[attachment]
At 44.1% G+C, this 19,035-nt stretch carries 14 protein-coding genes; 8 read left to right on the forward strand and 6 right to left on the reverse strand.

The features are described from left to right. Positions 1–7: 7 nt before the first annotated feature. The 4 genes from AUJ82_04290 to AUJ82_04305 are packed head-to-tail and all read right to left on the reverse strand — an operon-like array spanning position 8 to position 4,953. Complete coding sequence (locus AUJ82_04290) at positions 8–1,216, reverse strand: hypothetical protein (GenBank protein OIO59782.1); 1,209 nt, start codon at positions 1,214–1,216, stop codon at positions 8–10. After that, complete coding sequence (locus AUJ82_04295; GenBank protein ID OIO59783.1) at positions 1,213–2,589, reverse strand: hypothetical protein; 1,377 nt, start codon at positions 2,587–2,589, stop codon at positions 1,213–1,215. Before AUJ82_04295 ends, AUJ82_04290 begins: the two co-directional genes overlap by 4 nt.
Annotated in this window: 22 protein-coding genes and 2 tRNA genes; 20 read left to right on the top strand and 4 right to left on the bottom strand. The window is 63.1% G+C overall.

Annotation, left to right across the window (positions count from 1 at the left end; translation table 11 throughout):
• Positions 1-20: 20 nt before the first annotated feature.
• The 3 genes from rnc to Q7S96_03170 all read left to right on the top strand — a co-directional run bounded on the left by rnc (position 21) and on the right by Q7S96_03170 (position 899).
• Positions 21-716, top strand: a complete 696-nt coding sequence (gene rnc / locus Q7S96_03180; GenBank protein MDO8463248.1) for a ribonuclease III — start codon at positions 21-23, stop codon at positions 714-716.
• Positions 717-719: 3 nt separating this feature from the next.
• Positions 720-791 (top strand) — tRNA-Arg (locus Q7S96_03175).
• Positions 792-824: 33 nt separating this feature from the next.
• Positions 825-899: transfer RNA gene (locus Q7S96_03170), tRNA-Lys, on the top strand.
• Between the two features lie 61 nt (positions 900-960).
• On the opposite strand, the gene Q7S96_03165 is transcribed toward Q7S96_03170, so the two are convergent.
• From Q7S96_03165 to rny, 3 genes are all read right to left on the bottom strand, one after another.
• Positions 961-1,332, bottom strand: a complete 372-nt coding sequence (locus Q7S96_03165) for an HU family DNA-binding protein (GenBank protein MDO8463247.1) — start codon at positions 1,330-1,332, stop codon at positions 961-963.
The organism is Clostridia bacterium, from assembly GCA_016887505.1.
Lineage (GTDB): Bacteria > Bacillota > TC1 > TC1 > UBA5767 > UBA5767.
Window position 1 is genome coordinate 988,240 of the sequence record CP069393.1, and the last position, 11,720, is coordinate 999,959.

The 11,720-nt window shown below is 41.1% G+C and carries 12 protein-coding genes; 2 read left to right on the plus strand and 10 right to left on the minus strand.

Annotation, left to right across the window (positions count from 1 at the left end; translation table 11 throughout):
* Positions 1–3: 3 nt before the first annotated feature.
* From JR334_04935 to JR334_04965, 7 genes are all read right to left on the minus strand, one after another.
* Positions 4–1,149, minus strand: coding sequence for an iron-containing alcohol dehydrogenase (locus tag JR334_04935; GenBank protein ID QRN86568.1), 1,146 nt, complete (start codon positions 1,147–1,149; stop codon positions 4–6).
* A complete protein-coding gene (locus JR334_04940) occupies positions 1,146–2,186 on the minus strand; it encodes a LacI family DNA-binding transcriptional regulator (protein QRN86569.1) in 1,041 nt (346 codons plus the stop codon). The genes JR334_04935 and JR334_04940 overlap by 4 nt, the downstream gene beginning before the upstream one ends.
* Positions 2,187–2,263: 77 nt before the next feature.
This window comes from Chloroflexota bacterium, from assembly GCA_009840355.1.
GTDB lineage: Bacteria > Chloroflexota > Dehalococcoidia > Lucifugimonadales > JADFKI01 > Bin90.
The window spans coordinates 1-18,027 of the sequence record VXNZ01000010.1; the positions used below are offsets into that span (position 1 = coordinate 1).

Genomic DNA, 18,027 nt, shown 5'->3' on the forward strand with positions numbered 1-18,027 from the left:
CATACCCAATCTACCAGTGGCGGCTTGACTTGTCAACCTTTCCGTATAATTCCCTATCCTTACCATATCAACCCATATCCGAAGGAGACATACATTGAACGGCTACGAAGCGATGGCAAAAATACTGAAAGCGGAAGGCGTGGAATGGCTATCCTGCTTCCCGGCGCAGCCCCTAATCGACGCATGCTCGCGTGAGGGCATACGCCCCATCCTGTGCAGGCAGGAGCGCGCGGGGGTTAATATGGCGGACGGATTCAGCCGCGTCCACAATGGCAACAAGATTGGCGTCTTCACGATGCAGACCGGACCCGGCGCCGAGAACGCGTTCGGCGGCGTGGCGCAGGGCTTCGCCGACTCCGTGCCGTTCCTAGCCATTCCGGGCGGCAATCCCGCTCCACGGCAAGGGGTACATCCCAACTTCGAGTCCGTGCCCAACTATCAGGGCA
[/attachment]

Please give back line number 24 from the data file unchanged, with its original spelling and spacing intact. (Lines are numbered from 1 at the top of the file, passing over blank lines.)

* A complete protein-coding gene (locus JR334_04940) occupies positions 1,146–2,186 on the minus strand; it encodes a LacI family DNA-binding transcriptional regulator (protein QRN86569.1) in 1,041 nt (346 codons plus the stop codon). The genes JR334_04935 and JR334_04940 overlap by 4 nt, the downstream gene beginning before the upstream one ends.